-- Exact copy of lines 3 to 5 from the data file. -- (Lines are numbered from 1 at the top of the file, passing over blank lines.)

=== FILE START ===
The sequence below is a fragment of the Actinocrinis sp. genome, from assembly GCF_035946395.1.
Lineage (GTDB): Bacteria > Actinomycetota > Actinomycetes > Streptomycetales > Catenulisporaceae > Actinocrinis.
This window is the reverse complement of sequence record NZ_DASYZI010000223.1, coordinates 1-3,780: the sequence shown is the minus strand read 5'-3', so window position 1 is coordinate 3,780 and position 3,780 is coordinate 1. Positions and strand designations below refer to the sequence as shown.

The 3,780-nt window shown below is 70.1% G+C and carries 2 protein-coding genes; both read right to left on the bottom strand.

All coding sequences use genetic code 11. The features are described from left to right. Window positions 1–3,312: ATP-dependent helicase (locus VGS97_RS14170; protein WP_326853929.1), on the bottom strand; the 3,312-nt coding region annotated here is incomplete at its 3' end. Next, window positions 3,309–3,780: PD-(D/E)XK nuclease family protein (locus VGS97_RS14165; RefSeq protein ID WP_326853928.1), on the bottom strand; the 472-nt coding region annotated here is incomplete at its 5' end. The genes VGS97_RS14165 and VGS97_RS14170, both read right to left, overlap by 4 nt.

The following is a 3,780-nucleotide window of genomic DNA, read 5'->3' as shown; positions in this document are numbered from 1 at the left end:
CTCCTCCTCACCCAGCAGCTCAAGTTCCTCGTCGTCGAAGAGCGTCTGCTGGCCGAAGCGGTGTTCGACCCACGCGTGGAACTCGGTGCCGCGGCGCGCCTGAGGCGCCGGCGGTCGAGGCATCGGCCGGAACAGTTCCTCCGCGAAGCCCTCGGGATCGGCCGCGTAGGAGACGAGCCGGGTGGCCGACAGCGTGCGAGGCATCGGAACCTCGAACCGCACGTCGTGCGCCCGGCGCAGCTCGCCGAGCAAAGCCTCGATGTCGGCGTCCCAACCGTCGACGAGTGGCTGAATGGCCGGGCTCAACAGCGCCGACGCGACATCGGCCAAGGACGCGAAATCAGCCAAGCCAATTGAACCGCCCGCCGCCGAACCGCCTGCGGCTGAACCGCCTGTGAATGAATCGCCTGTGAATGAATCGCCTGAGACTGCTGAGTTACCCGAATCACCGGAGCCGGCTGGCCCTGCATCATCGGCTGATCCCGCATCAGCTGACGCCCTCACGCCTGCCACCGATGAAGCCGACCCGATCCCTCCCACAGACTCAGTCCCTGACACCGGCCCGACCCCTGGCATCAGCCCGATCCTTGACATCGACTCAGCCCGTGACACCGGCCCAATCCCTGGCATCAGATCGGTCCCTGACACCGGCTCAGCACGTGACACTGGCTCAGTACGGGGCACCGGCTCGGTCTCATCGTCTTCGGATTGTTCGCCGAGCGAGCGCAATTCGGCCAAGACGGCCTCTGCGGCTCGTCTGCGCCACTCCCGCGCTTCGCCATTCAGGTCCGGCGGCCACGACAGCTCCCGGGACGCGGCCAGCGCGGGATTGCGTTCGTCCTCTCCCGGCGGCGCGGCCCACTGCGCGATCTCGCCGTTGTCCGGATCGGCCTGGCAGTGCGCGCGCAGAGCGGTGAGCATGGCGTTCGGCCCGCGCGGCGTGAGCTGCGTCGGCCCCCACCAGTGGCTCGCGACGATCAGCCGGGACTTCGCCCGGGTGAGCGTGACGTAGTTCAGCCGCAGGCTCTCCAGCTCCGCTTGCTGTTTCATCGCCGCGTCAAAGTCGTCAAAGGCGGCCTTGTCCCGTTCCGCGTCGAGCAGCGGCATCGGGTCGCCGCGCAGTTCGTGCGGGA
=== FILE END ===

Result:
This window is the reverse complement of sequence record NZ_DASYZI010000223.1, coordinates 1-3,780: the sequence shown is the minus strand read 5'-3', so window position 1 is coordinate 3,780 and position 3,780 is coordinate 1. Positions and strand designations below refer to the sequence as shown.

The 3,780-nt window shown below is 70.1% G+C and carries 2 protein-coding genes; both read right to left on the bottom strand.

All coding sequences use genetic code 11. The features are described from left to right. Window positions 1–3,312: ATP-dependent helicase (locus VGS97_RS14170; protein WP_326853929.1), on the bottom strand; the 3,312-nt coding region annotated here is incomplete at its 3' end. Next, window positions 3,309–3,780: PD-(D/E)XK nuclease family protein (locus VGS97_RS14165; RefSeq protein ID WP_326853928.1), on the bottom strand; the 472-nt coding region annotated here is incomplete at its 5' end. The genes VGS97_RS14165 and VGS97_RS14170, both read right to left, overlap by 4 nt.